Spenders pull purse strings tighter in April

 
Elizabeth Fournier
UK SPENDING on Visa cards dipped in April following three months of growth, new figures show today, but strong online sales helped to keep household expenditure above the levels seen at this time last year.

Consumers spent 2.5 per cent less on their Visa cards last month than in March, marking the first time since December that household expenditure has fallen. But year-on-year spending increased for the second consecutive month, rising by 0.5 per cent compared to April 2012.

Strong growth in online spending – which rose 6.3 per cent year on year – was not enough to offset a marked drop in face-to-face transactions, which have fallen by 1.9 per cent since April 2012 despite showing a slight uptick during March.

Discretionary retail spend took a hit last month as squeezed shoppers splashed out more in the UK’s fast growing service sector.

Spending on food, beverages and tobacco slumped by 6.2 per cent year on year, while outgoings on transport and communication increased by 3.1 per cent and hotels and restaurants saw a 4.5 per cent rise.

“The overall picture of consumer spending is one of slow growth,” said Visa’s commercial director Steve Perry. “However, there is clearly continuing volatility from month to month with a marked decrease of minus 2.5 per cent from March.”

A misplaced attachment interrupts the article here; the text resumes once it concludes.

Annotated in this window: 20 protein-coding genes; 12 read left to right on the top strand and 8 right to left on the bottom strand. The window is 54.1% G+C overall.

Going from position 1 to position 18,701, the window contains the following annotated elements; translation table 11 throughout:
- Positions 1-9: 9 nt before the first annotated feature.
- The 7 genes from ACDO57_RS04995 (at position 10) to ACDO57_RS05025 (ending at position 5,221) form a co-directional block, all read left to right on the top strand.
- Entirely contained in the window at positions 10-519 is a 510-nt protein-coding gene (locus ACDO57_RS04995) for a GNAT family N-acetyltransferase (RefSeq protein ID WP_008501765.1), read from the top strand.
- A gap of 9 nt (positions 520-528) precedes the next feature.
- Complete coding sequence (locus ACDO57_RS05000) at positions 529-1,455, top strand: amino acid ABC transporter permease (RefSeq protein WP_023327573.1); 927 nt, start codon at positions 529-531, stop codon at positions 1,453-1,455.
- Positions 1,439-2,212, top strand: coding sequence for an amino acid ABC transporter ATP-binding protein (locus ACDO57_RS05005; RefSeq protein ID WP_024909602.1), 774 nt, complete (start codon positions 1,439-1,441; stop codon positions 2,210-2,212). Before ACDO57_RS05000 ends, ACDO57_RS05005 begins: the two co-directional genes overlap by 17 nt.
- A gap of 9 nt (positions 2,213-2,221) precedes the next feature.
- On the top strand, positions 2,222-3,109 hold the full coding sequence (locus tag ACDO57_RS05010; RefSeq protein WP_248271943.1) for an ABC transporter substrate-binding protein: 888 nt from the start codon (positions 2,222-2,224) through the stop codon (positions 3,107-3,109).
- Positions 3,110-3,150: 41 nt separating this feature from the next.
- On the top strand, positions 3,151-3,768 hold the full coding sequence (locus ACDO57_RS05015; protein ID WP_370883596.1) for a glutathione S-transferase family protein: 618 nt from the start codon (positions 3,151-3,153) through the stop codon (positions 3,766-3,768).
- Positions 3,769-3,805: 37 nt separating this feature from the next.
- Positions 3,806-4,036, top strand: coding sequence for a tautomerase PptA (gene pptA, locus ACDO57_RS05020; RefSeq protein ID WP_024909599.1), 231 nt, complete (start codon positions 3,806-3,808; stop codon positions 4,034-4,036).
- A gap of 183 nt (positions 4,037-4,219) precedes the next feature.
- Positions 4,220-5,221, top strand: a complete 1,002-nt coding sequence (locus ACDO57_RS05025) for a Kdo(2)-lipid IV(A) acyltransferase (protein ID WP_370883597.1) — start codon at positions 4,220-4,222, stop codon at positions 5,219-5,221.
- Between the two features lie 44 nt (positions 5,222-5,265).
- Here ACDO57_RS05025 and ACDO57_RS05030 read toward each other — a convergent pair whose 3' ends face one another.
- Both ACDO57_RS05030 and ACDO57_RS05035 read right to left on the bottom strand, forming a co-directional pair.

Meanwhile, data from accountancy firm BDO released yesterday shows retail sales rose by just over one per cent in April, driven by an uptick at the end of the month as the first signs of summer finally came to UK.

Like-for-like high street sales rose by 1.3 per cent last month, with non-store sales bouncing back after a subdued spring to rise 29.9 per cent month-on-month. While fashion sales only increased by 0.6 per cent overall, the sector saw a huge 13 per cent rise in the final week of the month as the weather warmed up.

But Mastercard’s SpendingPulse – which showed retail sales up 1.5 per cent in April – suggested spending had fallen over the key Easter holiday period, dealing a blow to retailers relying on the May bank holidays to drive spending.